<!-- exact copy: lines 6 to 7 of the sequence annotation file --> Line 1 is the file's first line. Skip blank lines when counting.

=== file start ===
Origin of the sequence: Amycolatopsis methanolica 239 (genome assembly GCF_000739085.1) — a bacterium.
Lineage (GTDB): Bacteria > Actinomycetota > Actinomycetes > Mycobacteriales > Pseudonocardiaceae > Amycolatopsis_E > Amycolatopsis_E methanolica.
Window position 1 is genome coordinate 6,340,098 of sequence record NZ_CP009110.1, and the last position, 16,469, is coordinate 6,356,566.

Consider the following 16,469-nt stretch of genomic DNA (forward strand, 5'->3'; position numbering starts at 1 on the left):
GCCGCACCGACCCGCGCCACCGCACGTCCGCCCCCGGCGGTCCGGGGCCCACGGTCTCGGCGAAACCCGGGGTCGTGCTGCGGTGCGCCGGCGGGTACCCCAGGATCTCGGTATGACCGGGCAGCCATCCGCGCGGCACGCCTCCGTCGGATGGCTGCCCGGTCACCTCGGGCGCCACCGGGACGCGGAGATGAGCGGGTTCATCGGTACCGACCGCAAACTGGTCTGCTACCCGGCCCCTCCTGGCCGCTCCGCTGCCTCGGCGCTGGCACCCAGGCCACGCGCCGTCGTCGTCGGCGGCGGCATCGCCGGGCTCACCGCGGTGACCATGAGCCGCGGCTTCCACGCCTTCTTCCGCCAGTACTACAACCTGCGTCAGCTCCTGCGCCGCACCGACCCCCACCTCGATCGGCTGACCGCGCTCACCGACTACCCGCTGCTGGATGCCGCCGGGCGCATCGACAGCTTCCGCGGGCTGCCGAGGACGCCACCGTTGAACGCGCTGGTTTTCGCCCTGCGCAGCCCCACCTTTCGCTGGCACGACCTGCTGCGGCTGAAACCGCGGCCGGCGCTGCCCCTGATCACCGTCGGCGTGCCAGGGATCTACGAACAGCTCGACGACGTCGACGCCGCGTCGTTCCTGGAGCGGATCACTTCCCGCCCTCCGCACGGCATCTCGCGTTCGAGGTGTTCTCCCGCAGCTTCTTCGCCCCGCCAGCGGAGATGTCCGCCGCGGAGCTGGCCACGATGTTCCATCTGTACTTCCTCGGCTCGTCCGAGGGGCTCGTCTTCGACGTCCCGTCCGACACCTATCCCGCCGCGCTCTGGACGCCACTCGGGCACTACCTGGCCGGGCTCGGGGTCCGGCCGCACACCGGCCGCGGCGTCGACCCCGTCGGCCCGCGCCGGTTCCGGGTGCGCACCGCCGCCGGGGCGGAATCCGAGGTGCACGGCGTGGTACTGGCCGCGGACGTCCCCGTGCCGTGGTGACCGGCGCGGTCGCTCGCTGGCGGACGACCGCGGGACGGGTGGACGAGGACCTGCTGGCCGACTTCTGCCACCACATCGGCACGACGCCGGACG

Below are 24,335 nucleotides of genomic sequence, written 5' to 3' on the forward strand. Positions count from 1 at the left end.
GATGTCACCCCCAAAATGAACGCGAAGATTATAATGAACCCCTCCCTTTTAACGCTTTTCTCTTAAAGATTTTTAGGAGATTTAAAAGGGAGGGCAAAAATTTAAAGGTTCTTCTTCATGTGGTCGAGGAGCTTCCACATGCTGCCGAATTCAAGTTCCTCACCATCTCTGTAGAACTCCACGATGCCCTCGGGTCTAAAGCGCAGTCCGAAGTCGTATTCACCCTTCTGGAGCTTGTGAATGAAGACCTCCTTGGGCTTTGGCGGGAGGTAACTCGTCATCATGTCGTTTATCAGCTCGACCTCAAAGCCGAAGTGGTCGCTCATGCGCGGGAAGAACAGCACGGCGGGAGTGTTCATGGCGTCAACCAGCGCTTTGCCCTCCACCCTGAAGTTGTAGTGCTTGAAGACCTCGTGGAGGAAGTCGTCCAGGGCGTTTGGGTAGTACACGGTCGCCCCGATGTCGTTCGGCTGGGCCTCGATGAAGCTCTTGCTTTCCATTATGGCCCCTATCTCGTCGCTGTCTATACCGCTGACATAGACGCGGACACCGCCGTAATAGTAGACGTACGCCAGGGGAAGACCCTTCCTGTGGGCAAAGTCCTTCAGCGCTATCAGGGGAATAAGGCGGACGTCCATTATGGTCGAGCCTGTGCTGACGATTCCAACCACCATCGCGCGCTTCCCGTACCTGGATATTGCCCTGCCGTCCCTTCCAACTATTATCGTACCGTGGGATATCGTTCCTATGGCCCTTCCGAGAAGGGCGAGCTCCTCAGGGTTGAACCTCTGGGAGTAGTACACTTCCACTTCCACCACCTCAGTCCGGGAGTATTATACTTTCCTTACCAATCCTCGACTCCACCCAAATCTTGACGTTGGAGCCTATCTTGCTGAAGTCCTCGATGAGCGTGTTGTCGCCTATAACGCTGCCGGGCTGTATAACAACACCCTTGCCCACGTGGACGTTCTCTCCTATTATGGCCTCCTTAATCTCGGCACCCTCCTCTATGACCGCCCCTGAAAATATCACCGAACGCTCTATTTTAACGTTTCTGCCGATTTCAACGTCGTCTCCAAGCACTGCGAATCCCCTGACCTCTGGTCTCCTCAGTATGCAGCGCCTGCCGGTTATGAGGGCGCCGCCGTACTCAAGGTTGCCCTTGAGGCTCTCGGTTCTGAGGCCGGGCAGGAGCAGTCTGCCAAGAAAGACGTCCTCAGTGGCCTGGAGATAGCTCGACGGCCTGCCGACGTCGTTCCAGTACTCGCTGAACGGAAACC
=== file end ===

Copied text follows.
Below are 24,335 nucleotides of genomic sequence, written 5' to 3' on the forward strand. Positions count from 1 at the left end.
GATGTCACCCCCAAAATGAACGCGAAGATTATAATGAACCCCTCCCTTTTAACGCTTTTCTCTTAAAGATTTTTAGGAGATTTAAAAGGGAGGGCAAAAATTTAAAGGTTCTTCTTCATGTGGTCGAGGAGCTTCCACATGCTGCCGAATTCAAGTTCCTCACCATCTCTGTAGAACTCCACGATGCCCTCGGGTCTAAAGCGCAGTCCGAAGTCGTATTCACCCTTCTGGAGCTTGTGAATGAAGACCTCCTTGGGCTTTGGCGGGAGGTAACTCGTCATCATGTCGTTTATCAGCTCGACCTCAAAGCCGAAGTGGTCGCTCATGCGCGGGAAGAACAGCACGGCGGGAGTGTTCATGGCGTCAACCAGCGCTTTGCCCTCCACCCTGAAGTTGTAGTGCTTGAAGACCTCGTGGAGGAAGTCGTCCAGGGCGTTTGGGTAGTACACGGTCGCCCCGATGTCGTTCGGCTGGGCCTCGATGAAGCTCTTGCTTTCCATTATGGCCCCTATCTCGTCGCTGTCTATACCGCTGACATAGACGCGGACACCGCCGTAATAGTAGACGTACGCCAGGGGAAGACCCTTCCTGTGGGCAAAGTCCTTCAGCGCTATCAGGGGAATAAGGCGGACGTCCATTATGGTCGAGCCTGTGCTGACGATTCCAACCACCATCGCGCGCTTCCCGTACCTGGATATTGCCCTGCCGTCCCTTCCAACTATTATCGTACCGTGGGATATCGTTCCTATGGCCCTTCCGAGAAGGGCGAGCTCCTCAGGGTTGAACCTCTGGGAGTAGTACACTTCCACTTCCACCACCTCAGTCCGGGAGTATTATACTTTCCTTACCAATCCTCGACTCCACCCAAATCTTGACGTTGGAGCCTATCTTGCTGAAGTCCTCGATGAGCGTGTTGTCGCCTATAACGCTGCCGGGCTGTATAACAACACCCTTGCCCACGTGGACGTTCTCTCCTATTATGGCCTCCTTAATCTCGGCACCCTCCTCTATGACCGCCCCTGAAAATATCACCGAACGCTCTATTTTAACGTTTCTGCCGATTTCAACGTCGTCTCCAAGCACTGCGAATCCCCTGACCTCTGGTCTCCTCAGTATGCAGCGCCTGCCGGTTATGAGGGCGCCGCCGTACTCAAGGTTGCCCTTGAGGCTCTCGGTTCTGAGGCCGGGCAGGAGCAGTCTGCCAAGAAAGACGTCCTCAGTGGCCTGGAGATAGCTCGACGGCCTGCCGACGTCGTTCCAGTACTCGCTGAACGGAAACC